Welty's "Keela" illustrates that while all ethnic groups could use the enfreaked figure to reaffirm their sense of belonging just by the virtue of being the audience and not the exhibit, the sideshow made clear beyond any doubt that whiteness was the true American ideal. Keela embodies a specific "not-me" figure--the wild savage--who demonstrates the workings of domestic racism in the constructions of mainstream identity. Usually of a male gender, the wild savage was "a stock sideshow personality" (Adams 164), often caged and forced to engage in acts that highlighted the non-white subject's closeness to animals rather than humans. Historical examples include Ota Benga, displayed in the Monkey House at the Bronx Zoo as "The African Pygmy" together with an orangutan taught to ride a bicycle and eat at a table (Adams 32), P. T. Barnum's "Wild Man of Borneo," trained to roar and drink animal blood (Adams 166-67, Frost 66), and Sartje Baartman, billed as "The Hottentot Venus" and ordered to move around in her cage more like a bear than a woman (Garland Thomson 71-72). Welty's Keela is similarly produced as a wild beast. Ayman Hussein, reading the character too reductively as the Freudian id, nevertheless correctly observes that her act points to the satisfaction of three of the basic instincts identified by Freud: eating, sex, and aggression (529). Indeed, Keela is forced to eat to satiety although the only food available to her is live chickens. As Steve repeatedly tells, "They'd throw it [Keela] this chicken, and it would reach out an' grab it. Would sort of rub over the chicken's neck with its thumb an' press on it good, an' then it would bite its head off.... It skint back the feathers and stuff from the neck and sucked the blood. But ever'body said it was still alive" (49-50). Keela's extreme aggressiveness, reflected in her eating habits, is also manifested in her "growl[ing] somethin' awful" and "shak[ing] its iron rod" (49) whenever anybody comes near the cage. Steven indicates that the threat Keela represents can culminate in her cannibalism--"Do not try to touch Keela, the Outcast Indian Maiden," he shouts at the show, "she will only beat your brains out with her iron rod, and eat them alive!" (51). Her constant snarling also points to the absence of speech, another de-humanizing feature: in Steve's words, "it couldn't say nothin' to anybody ever, so it just kind of mumbled and growled, like a animal" (49). In addition, Keela wears a red dress, a color often coded in Western society as an emblem of sexual passion or even immorality, indicative of promiscuity on display. (4) All of these performative features amplify that Keela cannot be a member of a civilized human society.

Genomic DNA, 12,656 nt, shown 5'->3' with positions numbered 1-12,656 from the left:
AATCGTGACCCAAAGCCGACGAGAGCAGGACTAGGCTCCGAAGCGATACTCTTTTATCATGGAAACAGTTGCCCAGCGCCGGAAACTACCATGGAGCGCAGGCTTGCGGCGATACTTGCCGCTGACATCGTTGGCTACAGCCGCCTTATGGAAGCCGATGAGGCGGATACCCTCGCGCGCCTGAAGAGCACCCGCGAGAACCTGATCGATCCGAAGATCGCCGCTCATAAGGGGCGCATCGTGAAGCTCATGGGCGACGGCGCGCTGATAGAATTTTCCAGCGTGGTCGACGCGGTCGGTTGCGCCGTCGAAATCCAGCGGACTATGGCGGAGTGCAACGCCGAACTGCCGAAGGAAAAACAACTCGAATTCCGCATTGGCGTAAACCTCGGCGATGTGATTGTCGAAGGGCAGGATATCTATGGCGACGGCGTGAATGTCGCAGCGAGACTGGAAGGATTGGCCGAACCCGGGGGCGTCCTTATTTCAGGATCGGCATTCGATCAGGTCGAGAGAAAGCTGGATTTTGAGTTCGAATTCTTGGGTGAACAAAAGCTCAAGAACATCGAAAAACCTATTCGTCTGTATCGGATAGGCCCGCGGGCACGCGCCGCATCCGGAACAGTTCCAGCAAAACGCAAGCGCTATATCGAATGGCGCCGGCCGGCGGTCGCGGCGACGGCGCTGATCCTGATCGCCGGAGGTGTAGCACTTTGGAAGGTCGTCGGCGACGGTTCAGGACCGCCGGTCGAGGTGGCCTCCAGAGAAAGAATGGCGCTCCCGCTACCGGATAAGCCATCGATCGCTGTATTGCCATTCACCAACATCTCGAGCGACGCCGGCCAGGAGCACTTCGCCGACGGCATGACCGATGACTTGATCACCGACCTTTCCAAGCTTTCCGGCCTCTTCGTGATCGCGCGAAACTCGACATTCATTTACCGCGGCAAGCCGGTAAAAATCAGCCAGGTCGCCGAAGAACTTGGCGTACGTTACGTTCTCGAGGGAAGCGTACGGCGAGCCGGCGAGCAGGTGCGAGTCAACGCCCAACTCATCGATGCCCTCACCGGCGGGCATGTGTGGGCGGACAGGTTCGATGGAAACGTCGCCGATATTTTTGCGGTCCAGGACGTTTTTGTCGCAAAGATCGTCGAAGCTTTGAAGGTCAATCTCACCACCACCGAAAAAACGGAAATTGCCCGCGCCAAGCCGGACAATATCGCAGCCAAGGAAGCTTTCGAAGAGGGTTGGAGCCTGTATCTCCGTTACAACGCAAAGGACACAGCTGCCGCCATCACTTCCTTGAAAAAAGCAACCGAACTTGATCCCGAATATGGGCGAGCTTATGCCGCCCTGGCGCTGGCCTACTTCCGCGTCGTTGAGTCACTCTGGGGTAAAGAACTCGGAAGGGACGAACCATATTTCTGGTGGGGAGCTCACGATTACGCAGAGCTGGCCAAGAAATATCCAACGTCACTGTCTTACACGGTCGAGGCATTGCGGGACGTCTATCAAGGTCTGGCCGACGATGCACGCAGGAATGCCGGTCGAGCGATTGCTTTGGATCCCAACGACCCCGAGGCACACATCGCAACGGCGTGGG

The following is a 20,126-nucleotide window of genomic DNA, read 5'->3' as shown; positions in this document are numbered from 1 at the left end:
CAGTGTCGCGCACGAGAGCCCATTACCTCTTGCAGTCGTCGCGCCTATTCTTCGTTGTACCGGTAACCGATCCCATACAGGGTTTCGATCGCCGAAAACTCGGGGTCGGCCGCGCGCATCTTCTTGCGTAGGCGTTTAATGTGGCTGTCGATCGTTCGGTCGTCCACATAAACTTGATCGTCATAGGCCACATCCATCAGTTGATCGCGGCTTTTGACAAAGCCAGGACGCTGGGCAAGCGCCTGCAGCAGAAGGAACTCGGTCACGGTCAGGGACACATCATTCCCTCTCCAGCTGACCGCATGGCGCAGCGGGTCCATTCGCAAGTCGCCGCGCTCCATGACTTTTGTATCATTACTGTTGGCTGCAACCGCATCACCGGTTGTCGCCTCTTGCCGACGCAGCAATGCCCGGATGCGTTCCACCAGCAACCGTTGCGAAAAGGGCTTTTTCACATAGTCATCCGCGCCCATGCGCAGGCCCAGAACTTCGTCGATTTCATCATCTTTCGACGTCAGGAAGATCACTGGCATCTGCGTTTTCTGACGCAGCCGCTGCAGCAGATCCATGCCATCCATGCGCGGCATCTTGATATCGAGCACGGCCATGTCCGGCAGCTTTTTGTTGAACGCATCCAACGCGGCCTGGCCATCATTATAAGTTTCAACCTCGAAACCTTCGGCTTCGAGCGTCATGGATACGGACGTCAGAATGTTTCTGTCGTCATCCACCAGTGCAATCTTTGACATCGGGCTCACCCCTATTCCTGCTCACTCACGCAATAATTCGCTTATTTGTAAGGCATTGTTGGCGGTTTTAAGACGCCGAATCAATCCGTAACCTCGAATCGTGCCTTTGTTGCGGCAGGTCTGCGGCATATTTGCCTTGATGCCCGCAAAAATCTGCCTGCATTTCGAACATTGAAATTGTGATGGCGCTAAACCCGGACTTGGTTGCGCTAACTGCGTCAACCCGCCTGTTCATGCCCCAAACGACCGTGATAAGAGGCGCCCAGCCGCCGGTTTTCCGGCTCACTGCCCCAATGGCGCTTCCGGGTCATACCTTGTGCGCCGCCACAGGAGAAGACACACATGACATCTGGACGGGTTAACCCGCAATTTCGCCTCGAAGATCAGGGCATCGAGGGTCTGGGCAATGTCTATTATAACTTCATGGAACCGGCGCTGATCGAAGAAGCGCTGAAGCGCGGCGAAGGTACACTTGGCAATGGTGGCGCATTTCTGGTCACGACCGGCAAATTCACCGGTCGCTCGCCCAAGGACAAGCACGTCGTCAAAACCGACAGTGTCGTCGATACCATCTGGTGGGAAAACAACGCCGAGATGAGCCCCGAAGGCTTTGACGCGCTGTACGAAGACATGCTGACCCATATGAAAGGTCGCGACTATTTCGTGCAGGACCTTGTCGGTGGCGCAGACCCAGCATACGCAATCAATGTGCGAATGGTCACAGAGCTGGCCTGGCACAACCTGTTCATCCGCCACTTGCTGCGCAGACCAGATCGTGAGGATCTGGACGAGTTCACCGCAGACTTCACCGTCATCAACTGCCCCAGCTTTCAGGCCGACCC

The specifics of Keela's performance as a wild beast suggest that she, like all "ethnographic freaks" (Adams 167) produced by white American culture, is staged to embody the abject. In Powers of Horror, Julia Kristeva repeatedly defines abjection as an operation of the psyche through which an individual and group identity are constituted by excluding anything that threatens the individual's or group's boundaries. In Kristeva's words, the abject is "what disturbs identity, system, order. What does not respect borders, positions, rules. The in-between, the ambiguous, the composite" (4). Accordingly, the abject confronts us not only with our attempts to separate ourselves from the maternal body but also "with those fragile states where man strays on the territories of animal" (12; emphasis Kristeva). Therefore, the psychoanalyst adds, primitive societies have marked out a precise territory of their culture to remove themselves from that which was imagined as representative of the threatening world of animals--sex and murder (12-13). Keela is a site of such dangerous liminality. While obviously a human being, she performs acts pointing to animalistic slaughter, enormous appetite, sexual transgression, and inability to enter the linguistic realm. Along these lines critics have indicated that Keela serves the audience's need to relieve their anxiety about the boundaries between the human and animal: the "civilized" observers project their fears about losing their human identity on to her as the Geek (Westling 61, Cooley 127-28).